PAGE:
More public consultation needed before West Kelowna development can move forward

It is a development proposal that entails 340 homes, including condo units and townhouses, a 120-unit luxury hotel, a 241-slip marina and a winery.

But the proposal called Blackmun Bay Village is drawing opposition from many area residents.

“I think it’s too large for the area we live in,” area resident Mary Mann told Global News.

Blackmun Bay is a development proposed for a 6.8 hectare parcel of land along Campbell Road near Casa Loma in West Kelowna.

This is the 6.8 hectare site along Campbell Road in West Kelowna that\’s slated for the Blackmun Bay development.

Critics are concerned the project is too dense, especially for an area that only has one access road.

“It’s going to be a real hazard if there’s fires,” Mann said. “We only have the one access, and with that massive development there, we’re going to have problems with access to the bridge. This road is going to be a nightmare.”

While city councillor Rick de Jong likes some aspects of the development, he shares many of the same concerns as residents.

“If this project goes ahead as planned, and as presented to council at this point in time, our highest density development will be right there, half way down Campbell Road to Casa Loma,” he said.”I don’t think that’s smart development.”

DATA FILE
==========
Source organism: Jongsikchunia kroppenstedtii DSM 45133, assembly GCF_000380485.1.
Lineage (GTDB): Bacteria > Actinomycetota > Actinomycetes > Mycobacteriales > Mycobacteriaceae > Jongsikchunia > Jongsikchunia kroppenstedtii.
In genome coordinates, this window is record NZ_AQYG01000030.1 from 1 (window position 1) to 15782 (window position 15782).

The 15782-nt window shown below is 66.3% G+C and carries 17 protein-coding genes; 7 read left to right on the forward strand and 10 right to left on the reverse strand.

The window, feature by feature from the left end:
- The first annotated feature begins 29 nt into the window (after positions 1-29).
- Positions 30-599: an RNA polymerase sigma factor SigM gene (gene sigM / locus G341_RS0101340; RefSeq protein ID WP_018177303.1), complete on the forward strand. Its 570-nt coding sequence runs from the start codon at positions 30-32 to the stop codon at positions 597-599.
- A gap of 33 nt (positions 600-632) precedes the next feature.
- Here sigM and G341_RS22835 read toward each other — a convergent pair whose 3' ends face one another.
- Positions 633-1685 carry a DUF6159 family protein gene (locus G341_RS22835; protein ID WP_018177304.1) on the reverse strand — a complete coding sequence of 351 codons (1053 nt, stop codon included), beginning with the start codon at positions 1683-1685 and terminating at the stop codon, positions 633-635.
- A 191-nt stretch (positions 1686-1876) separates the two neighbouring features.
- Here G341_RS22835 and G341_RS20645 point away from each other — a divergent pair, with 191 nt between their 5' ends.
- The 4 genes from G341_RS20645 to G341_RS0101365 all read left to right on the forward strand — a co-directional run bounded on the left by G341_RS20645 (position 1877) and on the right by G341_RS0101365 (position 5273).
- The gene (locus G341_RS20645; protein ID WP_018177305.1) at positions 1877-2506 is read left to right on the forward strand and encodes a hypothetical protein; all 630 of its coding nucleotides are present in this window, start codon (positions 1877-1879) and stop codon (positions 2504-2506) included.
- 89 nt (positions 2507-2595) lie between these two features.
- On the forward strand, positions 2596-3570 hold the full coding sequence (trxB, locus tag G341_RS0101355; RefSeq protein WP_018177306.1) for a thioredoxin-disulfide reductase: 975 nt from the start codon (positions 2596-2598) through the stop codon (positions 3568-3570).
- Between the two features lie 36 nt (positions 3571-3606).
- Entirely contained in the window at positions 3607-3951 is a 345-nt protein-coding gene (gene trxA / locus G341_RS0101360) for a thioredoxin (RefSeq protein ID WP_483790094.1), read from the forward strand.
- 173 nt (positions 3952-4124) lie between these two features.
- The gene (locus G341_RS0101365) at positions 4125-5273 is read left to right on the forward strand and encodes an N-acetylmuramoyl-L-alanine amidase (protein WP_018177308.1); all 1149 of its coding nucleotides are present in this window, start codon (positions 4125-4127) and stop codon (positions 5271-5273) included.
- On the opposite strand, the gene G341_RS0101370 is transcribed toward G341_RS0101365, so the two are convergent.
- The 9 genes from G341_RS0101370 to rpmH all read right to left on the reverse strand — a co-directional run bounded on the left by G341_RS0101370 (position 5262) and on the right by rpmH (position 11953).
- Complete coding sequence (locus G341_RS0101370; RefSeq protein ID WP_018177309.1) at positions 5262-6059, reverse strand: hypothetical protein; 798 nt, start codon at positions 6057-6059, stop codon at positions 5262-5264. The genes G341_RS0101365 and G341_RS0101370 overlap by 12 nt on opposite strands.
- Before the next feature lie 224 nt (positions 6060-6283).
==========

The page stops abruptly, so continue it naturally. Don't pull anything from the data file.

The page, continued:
The development company, Landstar Development, was before city council on Tuesday asking to be given second reading on the project.

However, council wasn’t prepared to take that step, directing the developer to first consult with the public before any other decisions are made.

In an email to Global News, a company spokesperson said plans are in the works to do just that.

“We are formulating our strategy forward for the community consultations suggested,” wrote Robert Moskovitz. “We will likely hold three to four open house / information sessions on our proposed developments in February. We are now finalizing dates, venues and times.”

Global News also asked Moskovitz whether the company would consider scaling back the project.

He said that question would be better answered at the end of the public consultation process.

“We are doing these public consultations, so we can hear from the public and listen to any genuine concerns,” he said. “Once we heard the feedback, we will draw the conclusions needed to balance the needs of an economically viable project with the sentiments expressed by members of the public.”

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